Margaret Burroughs has created many of her own works of art as well. In one of Burroughs’ linocuts, “Birthday Party,” both black and white children are seen celebrating. The black and white children are not isolated from each other; instead they are intermixed and mingling around the table together waiting for birthday cake. An article published by The Art Institute of Chicago described Burroughs’ “Birthday Party and said, “Through her career, as both a visual artist and a writer, she has often chosen themes concerning family, community, and history. ‘Art is communication,’ she has said. ‘I wish my art to speak not only for my people – but for all humanity.’ This aim is achieved in Birthday Party, in which both black and white children dance, while mothers cut cake in a quintessential image of neighbors and family enjoying a special day together”.
Burroughs was impacted by Harriet Tubman, Gerard L. Lew, Sojourner Truth, Frederick Douglass, and W.E.B. Du Bois. In Eugene Feldman’s “The Birth and Building of the DuSable Museum” he writes about the influence Du Bois had on Burroughs’ life. Feldman believes that Burroughs greatly admired Du Bois and writes that she campaigned to bring him to Chicago to lecture to audiences. Feldman wrote, “If we read about ‘cannabalistic and primitive Africa,’…It is a deliberate effort to put down a whole people and Dr. Du Bois fought this… Dr. Burroughs saw Dr. Du Bois and what he stood for and how he suffered himself to attain exposure of his views. She identified entirely with this important effort.” Therefore, Burroughs clearly believed in Dr. Du Bois and the power of his message.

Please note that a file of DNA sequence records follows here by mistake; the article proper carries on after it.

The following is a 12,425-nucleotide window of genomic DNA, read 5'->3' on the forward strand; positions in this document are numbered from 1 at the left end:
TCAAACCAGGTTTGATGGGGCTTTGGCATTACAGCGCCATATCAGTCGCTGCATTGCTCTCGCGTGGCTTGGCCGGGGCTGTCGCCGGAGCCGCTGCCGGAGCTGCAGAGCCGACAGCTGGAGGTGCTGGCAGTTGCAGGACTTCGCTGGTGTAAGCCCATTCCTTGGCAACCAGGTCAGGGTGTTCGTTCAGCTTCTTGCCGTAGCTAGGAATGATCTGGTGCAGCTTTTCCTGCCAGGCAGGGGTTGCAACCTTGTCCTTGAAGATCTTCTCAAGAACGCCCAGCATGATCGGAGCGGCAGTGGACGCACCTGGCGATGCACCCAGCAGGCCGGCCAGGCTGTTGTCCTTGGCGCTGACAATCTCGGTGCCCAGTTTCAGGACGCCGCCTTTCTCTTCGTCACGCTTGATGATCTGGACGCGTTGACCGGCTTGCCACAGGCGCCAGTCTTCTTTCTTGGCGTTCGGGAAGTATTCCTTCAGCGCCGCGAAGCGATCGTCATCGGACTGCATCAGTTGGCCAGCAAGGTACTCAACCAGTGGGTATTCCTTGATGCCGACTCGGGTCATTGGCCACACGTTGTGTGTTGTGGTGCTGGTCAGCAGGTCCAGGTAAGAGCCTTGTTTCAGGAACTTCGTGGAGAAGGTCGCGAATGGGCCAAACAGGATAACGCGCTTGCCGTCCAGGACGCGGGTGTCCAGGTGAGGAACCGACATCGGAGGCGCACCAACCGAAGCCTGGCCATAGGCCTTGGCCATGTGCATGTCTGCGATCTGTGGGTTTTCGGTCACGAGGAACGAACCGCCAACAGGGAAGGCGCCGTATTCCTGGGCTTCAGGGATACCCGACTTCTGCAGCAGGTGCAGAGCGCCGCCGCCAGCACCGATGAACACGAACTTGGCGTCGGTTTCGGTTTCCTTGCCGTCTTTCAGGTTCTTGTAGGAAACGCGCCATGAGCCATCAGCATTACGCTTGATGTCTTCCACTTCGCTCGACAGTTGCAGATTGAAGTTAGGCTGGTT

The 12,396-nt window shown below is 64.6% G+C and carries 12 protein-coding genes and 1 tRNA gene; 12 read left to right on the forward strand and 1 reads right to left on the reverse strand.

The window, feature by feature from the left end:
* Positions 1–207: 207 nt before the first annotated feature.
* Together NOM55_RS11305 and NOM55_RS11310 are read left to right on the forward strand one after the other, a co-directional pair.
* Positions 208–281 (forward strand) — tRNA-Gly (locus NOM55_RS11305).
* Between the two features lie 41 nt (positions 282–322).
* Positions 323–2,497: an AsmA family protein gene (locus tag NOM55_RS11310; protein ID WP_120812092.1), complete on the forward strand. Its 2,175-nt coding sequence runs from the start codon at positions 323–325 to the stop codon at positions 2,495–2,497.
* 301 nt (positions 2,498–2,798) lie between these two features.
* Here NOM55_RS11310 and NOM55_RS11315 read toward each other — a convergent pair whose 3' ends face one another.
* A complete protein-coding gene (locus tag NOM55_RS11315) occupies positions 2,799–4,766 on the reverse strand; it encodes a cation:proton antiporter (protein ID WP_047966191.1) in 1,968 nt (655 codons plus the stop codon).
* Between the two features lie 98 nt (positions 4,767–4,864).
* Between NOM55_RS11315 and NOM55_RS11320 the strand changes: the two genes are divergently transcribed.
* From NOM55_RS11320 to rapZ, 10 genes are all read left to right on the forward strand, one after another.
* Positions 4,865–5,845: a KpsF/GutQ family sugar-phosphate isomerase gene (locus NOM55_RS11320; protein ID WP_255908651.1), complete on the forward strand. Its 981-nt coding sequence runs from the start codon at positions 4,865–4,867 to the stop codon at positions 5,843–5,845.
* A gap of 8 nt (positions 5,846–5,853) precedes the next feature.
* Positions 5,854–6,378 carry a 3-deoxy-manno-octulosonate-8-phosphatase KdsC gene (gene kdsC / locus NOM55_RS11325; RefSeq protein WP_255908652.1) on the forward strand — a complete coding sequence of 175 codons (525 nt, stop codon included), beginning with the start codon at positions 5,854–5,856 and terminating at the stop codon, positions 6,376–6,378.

In many of Burroughs’ pieces, she depicts people with half black and half white faces. In “The Faces of My People” Burroughs carved five people staring at the viewer. One of the women is all black, three of the people are half black and half white and one is mostly white. While Burroughs is attempting to blend together the black and white communities, she also shows the barriers that stop the communities from uniting. None of the people in “The Faces of My People” are looking at each other, and this implies a sense of disconnect among them. On another level, “The Faces of My People deals with diversity. An article from “The Collector Magazine” website describes Burroughs’ attempts to unify in the picture. The article says, “Burroughs sees her art as a catalyst for bringing people together. This tableau of diverse individuals illustrates her commitment to mutual respect and understanding”.
Burroughs once again depicts faces that are half black and half white in “My People.” Even though the title is similar to the last piece, the woodcut has some differences. In this scene, there are four different faces – each of which is half white and half black. The head on the far left is tilted to the side and close to the head next to it. It seems as both heads are coming out of the same body – taking the idea of split personalities to the extreme. The women are all very close together, suggesting that they relate to each other. In “The Faces of My People” there were others pictured with different skin tones, but in “My People” all of the people have the same half black and half white split. Therefore, “My People” focuses on a common conflict that all the women in the picture face.